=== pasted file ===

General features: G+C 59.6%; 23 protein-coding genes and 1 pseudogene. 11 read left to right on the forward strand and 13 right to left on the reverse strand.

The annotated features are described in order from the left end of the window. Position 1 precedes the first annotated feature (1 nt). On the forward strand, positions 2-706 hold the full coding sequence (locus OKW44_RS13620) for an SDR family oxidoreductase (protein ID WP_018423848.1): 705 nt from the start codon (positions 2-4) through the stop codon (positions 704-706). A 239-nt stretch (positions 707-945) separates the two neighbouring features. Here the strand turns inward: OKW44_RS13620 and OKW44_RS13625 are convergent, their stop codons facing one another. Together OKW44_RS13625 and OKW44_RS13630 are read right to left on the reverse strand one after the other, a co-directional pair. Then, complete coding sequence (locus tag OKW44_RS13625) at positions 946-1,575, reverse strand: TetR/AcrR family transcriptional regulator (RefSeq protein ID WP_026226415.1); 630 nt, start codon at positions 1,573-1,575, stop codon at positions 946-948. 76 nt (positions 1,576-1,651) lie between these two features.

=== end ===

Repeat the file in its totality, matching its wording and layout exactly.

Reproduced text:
General features: G+C 59.6%; 23 protein-coding genes and 1 pseudogene. 11 read left to right on the forward strand and 13 right to left on the reverse strand.

The annotated features are described in order from the left end of the window. Position 1 precedes the first annotated feature (1 nt). On the forward strand, positions 2-706 hold the full coding sequence (locus OKW44_RS13620) for an SDR family oxidoreductase (protein ID WP_018423848.1): 705 nt from the start codon (positions 2-4) through the stop codon (positions 704-706). A 239-nt stretch (positions 707-945) separates the two neighbouring features. Here the strand turns inward: OKW44_RS13620 and OKW44_RS13625 are convergent, their stop codons facing one another. Together OKW44_RS13625 and OKW44_RS13630 are read right to left on the reverse strand one after the other, a co-directional pair. Then, complete coding sequence (locus tag OKW44_RS13625) at positions 946-1,575, reverse strand: TetR/AcrR family transcriptional regulator (RefSeq protein ID WP_026226415.1); 630 nt, start codon at positions 1,573-1,575, stop codon at positions 946-948. 76 nt (positions 1,576-1,651) lie between these two features.